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  #41  
Old 12-05-2016, 11:17 AM
Deanj Deanj is offline
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That brings up another question regarding engine noise. I don't have a problem, but my 352 chugging along reminds me somewhat of the boats African Queen or Orca. Like driving in one of those Ford vans that take you from the airport to your hotel. The exhaust sounds great and the engine runs great. There's no abnormal lifter or rocker noises. Everything checks out as it was rebuilt at 72K, and it's now at 81K. Back in the day, I just don't recall my brothers 1964 390 sounding so...dated. There's definitely that distinctive difference between riding in a 1958 Ford vs a 1958 Chevy. Could it be noise from the draft tube? Just recently another "funny thing" happened when I put 10W-30 synthetic in for the last oil change. The engine got quieter instead of louder. I know this is subjective stuff, but it is it me or Memorex?
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  #42  
Old 12-07-2016, 05:35 PM
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One of my multiple winter projects with the Bird is getting rid of the boat anchor intake manifold. It's got plugged journals and weighs in about 90 pds.

On will go a brand spanking new Edelbrock Performer with the added benefit of losing the draft tube and adding a PCV. AND a new carb replacing my 465 CFM Holley POS the PO had installed. Sticky floats, under powered, I'm looking forward to some additional bottom end grunt next year.

I don't know about you guys but the constant chugging of that draft tube in traffic on a hot summer day is not my idea of a cruise. More a 2 stroke outboard!
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  #43  
Old 12-07-2016, 06:13 PM
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You raise a couple insights...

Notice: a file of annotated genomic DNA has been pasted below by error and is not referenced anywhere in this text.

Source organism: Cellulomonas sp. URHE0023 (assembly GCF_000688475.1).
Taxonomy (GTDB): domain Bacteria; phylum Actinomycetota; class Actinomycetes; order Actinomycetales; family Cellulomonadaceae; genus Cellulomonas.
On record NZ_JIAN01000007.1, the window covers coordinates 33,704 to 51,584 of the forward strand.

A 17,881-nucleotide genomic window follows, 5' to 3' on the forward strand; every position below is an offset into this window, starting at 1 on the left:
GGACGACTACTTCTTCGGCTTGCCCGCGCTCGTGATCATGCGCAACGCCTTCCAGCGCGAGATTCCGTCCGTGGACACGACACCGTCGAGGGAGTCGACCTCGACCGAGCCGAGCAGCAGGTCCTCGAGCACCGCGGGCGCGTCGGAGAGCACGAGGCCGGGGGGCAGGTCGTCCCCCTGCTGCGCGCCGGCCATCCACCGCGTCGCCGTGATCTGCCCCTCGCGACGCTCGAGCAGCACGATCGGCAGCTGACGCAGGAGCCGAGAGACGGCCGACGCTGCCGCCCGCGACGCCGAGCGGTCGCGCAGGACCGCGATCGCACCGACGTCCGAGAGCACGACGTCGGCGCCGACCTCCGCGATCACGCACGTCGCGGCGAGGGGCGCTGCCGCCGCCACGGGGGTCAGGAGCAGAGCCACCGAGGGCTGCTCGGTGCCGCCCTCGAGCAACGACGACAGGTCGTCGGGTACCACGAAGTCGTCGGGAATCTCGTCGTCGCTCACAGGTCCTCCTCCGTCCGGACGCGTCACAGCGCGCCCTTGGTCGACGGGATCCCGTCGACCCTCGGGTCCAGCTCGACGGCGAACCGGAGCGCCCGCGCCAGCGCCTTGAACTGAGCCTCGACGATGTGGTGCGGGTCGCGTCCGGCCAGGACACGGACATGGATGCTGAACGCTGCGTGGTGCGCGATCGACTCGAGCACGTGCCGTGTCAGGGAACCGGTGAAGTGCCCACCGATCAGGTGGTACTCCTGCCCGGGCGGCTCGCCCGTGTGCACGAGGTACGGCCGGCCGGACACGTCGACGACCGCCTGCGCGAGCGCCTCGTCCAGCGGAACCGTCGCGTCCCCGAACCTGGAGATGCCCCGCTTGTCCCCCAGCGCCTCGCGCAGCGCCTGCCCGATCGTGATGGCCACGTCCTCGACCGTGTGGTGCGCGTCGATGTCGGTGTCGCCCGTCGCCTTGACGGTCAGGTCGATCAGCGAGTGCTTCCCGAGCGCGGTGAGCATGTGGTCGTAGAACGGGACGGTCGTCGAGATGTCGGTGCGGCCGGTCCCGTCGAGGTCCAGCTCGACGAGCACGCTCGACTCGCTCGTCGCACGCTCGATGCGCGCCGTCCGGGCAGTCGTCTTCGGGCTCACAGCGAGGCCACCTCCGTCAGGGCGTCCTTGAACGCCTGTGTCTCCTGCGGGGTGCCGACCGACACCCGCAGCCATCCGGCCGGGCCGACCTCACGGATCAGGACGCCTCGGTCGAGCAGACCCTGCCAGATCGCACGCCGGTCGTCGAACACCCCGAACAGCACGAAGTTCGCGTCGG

Do you know that your exhaust crossover will be blocked, rendering your heat riser valve useless? If you're ok with that simply wire the heat riser open or replace it with a 'dummy' spacer.

As a matter of course, I always block the crossover. Your engine will take a little longer to heat but it's not a big thing... just as long as you are aware.

PCV is wonderful in an engine that is not tired and worn out. There comes a point when rings get too sloppy and blowby volumes become too much for PCV to handle. Draft tubes may belch smoke but they always work.

In a nut shell, I would do both of your improvements on an overhauled engine as part of the assembly. - Dave
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  #44  
Old 12-08-2016, 05:48 PM
Yadkin Yadkin is offline
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Quote:
Originally Posted by sidewalkman View Post
One of my multiple winter projects with the Bird is getting rid of the boat anchor intake manifold. It's got plugged journals and weighs in about 90 pds.

On will go a brand spanking new Edelbrock Performer with the added benefit of losing the draft tube and adding a PCV. AND a new carb replacing my 465 CFM Holley POS the PO had installed. Sticky floats, under powered, I'm looking forward to some additional bottom end grunt next year.

I don't know about you guys but the constant chugging of that draft tube in traffic on a hot summer day is not my idea of a cruise. More a 2 stroke outboard!